It was Light who used the cabbies, the bill posters, the street sweepers and hawkers as her eyes and ears, gave protection in exchange for all they knew.
It was Light who warned us of fresh-faced beat coppers out for an easy collar, of gangs bringing their own toms and dippers into our patch. And when sober requests to move on were rebuffed, it was Madam Light’s boys who did what had to be done.
She shined bright, steady as Dover’s white cliffs, for twenty glorious years.
Until this morning.
She was found in her chair, boots on the grate, pipe hanging slack from her lips.
Light snuffed out.
Written for What Pegman Saw, the prompt that uses Google Street View as inspiration. This week we visit Silver Bay, Minnesota. See here to join in.
Rookery – dense collection of houses, especially slums.
Bobbies/coppers – policemen (I would say ‘police officers’ but in the Victorian period in which this story is based, there were only male officers).
Toms – prostitutes.
Dippers – pickpockets.
Last month was Word Shamble’s fifth anniversary and this is my 1,000th blog post.
The blog has developed over time – I’ve tried humour, book-based posts, a serial and now mainly write flash fiction. I’ve had a lot of fun and ‘met’ a lot of lovely people – both in the UK and abroad.
Thanks to all who’ve read and commented over the last 1,000 posts, my WP family. Hope you can hang around for the next 1,000.
Another share of the cracking writing prompt, What Pegman Saw which this week visits Silver Bay Minnesota. I’ll be joining in tomorrow, but in the meantime, why don’t you run along ahead, take a look around and see what you can find. Visit HERE to join in.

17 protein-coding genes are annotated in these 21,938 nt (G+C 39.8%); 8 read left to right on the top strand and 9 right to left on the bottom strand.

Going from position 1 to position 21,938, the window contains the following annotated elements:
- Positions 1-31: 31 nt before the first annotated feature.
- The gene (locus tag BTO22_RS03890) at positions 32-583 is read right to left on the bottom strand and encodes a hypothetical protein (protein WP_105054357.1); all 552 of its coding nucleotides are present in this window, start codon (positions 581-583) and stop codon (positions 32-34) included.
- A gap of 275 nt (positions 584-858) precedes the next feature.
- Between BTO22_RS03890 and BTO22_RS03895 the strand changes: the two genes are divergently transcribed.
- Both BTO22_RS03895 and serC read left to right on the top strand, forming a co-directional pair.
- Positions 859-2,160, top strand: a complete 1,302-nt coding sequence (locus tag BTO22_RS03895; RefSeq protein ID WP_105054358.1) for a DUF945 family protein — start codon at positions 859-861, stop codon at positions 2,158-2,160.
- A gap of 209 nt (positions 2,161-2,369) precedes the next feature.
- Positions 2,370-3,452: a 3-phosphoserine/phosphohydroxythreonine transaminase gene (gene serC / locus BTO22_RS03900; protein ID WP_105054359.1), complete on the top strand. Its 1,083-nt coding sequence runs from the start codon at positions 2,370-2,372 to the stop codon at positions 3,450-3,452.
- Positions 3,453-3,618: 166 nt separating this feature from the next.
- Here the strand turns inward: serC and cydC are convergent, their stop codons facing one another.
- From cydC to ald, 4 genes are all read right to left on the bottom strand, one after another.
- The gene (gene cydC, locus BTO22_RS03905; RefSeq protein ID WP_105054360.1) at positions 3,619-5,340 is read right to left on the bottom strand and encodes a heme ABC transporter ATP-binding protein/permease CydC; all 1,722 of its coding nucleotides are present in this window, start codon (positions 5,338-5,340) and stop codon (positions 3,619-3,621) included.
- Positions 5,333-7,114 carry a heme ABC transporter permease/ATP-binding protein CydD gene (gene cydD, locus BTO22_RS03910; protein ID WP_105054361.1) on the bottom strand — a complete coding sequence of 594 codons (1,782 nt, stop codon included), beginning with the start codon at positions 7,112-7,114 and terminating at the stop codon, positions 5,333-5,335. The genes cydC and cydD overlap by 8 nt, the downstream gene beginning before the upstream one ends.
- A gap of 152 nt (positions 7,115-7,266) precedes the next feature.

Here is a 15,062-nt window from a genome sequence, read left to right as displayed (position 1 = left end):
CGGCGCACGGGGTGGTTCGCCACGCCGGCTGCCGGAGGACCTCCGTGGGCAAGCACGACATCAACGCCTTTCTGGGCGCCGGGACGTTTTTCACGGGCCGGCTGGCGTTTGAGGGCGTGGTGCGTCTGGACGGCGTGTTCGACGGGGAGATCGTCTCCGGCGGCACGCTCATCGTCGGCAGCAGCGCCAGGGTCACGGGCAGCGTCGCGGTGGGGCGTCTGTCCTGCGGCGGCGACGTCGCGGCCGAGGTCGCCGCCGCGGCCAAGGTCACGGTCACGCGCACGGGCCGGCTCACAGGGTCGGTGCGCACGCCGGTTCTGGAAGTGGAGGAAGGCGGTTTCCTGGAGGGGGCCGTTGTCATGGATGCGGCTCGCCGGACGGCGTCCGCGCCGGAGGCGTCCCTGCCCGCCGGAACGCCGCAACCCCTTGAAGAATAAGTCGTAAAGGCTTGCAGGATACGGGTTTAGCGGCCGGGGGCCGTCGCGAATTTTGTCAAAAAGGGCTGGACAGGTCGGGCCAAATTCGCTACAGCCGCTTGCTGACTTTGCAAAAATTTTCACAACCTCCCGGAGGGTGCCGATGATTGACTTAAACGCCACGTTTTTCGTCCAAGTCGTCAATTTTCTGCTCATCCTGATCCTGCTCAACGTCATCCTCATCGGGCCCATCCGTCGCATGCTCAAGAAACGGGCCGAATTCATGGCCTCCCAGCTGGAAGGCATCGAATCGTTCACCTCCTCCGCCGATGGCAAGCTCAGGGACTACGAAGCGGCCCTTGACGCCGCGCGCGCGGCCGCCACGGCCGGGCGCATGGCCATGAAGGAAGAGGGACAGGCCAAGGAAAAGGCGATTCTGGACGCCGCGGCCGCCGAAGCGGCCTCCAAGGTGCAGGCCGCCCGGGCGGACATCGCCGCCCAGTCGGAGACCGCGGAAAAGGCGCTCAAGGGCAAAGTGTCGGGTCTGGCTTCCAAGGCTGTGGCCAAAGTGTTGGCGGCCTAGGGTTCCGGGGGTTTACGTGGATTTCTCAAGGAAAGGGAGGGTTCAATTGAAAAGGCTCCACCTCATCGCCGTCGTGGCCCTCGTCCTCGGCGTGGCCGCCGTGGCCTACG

Today Pegman finds himself in the once-great forests of Minnesota in the American Midwest. Your mission is to wander around using the google photosphere until something inspires you to write 150 words. When you’re satisfied, post your link to this week’s InLinkz site to share with your fellow participants. Remember, reading and commenting on other stories is part of the fun.
Adam stood at the boundary between wadi and desert, one boot dipping into the gritty sand, the other in the grass.
The view summed up his family.
There was the desert, the grey gold dunes, the lush but hardy date palms, that blend of beauty and toughness – that was his Saudi wife, Cala.
Then there was the agricultural land. The swathes of emerald grass, the sorghum and millet sprouting in the fields, the non-native trees that were scorched by the sun but wouldn’t survive at all without the wadi. That was him.
And the narrow path between them both, that was their daughter Bibi. She had a fall of black hair like her mother, his snub nose – though the crease between her eyes was all her own.
He wondered how long she could walk the narrow path between the two worlds.
Written for What Pegman Saw, the prompt that uses Google Street View as its starting point. This week we visit Wadi ad-Dawasir in Saudi Arabia. See here to join in.
It was a forsaken place. Ten miles of scrub and baked grit between us and the nearest city, a scouring wind that carried nothing but silence. A stack of weathered concrete blocks had been dumped by the roadside, their hollows a haven for scorpions and vipers.
‘What do you think?’ Sol rested a boot on one of the blocks, slapped dust from his trousers. ‘Got some of the materials already. From the previous build, you know.’ He stared out over the site, hat flapping in his hand.
A heat haze of desperation rose off him. He stank of it. I would never have got the call if he hadn’t tried every other option first, not with our shared history.
He flashed me a grin, that might once have charmed, but I now saw it for what it was – flash.
I shrugged. ‘Nothing for me here,’ I said.
Written for What Pegman Saw, the prompt that uses Google Street View as its starting point. This week we visit Hadera, Israel. See here to join in.